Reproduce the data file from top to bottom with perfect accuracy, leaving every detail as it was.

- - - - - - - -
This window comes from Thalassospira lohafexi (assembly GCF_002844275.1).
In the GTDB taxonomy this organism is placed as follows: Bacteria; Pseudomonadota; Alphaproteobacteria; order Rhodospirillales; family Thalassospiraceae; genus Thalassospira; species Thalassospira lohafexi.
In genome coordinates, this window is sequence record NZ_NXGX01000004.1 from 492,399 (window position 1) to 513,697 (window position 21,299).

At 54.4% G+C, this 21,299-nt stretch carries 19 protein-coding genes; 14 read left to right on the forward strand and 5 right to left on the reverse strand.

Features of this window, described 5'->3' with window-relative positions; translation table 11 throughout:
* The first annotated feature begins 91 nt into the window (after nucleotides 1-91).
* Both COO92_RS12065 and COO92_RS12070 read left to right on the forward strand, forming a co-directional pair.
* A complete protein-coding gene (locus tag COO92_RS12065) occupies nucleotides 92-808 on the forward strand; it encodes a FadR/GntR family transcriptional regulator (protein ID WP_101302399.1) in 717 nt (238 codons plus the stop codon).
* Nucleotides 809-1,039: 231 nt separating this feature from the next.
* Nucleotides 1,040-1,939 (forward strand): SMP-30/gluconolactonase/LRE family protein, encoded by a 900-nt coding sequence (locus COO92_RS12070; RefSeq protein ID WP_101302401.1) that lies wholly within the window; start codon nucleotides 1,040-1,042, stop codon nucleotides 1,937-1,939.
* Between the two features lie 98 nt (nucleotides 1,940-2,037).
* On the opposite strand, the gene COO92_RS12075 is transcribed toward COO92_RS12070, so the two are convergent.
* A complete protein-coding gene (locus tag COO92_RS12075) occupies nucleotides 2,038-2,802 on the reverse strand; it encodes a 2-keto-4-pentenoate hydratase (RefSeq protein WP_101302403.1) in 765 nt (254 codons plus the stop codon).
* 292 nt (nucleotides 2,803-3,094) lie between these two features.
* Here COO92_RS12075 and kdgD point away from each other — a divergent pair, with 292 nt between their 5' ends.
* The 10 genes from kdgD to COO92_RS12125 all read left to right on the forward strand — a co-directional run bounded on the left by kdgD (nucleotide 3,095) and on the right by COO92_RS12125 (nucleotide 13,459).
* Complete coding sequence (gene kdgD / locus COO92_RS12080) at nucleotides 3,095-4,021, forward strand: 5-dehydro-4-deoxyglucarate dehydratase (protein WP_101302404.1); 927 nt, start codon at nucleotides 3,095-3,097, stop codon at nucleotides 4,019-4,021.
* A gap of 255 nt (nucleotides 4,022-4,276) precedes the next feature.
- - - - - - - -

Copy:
This window comes from Thalassospira lohafexi (assembly GCF_002844275.1).
In the GTDB taxonomy this organism is placed as follows: Bacteria; Pseudomonadota; Alphaproteobacteria; order Rhodospirillales; family Thalassospiraceae; genus Thalassospira; species Thalassospira lohafexi.
In genome coordinates, this window is sequence record NZ_NXGX01000004.1 from 492,399 (window position 1) to 513,697 (window position 21,299).

At 54.4% G+C, this 21,299-nt stretch carries 19 protein-coding genes; 14 read left to right on the forward strand and 5 right to left on the reverse strand.

Features of this window, described 5'->3' with window-relative positions; translation table 11 throughout:
* The first annotated feature begins 91 nt into the window (after nucleotides 1-91).
* Both COO92_RS12065 and COO92_RS12070 read left to right on the forward strand, forming a co-directional pair.
* A complete protein-coding gene (locus tag COO92_RS12065) occupies nucleotides 92-808 on the forward strand; it encodes a FadR/GntR family transcriptional regulator (protein ID WP_101302399.1) in 717 nt (238 codons plus the stop codon).
* Nucleotides 809-1,039: 231 nt separating this feature from the next.
* Nucleotides 1,040-1,939 (forward strand): SMP-30/gluconolactonase/LRE family protein, encoded by a 900-nt coding sequence (locus COO92_RS12070; RefSeq protein ID WP_101302401.1) that lies wholly within the window; start codon nucleotides 1,040-1,042, stop codon nucleotides 1,937-1,939.
* Between the two features lie 98 nt (nucleotides 1,940-2,037).
* On the opposite strand, the gene COO92_RS12075 is transcribed toward COO92_RS12070, so the two are convergent.
* A complete protein-coding gene (locus tag COO92_RS12075) occupies nucleotides 2,038-2,802 on the reverse strand; it encodes a 2-keto-4-pentenoate hydratase (RefSeq protein WP_101302403.1) in 765 nt (254 codons plus the stop codon).
* 292 nt (nucleotides 2,803-3,094) lie between these two features.
* Here COO92_RS12075 and kdgD point away from each other — a divergent pair, with 292 nt between their 5' ends.
* The 10 genes from kdgD to COO92_RS12125 all read left to right on the forward strand — a co-directional run bounded on the left by kdgD (nucleotide 3,095) and on the right by COO92_RS12125 (nucleotide 13,459).
* Complete coding sequence (gene kdgD / locus COO92_RS12080) at nucleotides 3,095-4,021, forward strand: 5-dehydro-4-deoxyglucarate dehydratase (protein WP_101302404.1); 927 nt, start codon at nucleotides 3,095-3,097, stop codon at nucleotides 4,019-4,021.
* A gap of 255 nt (nucleotides 4,022-4,276) precedes the next feature.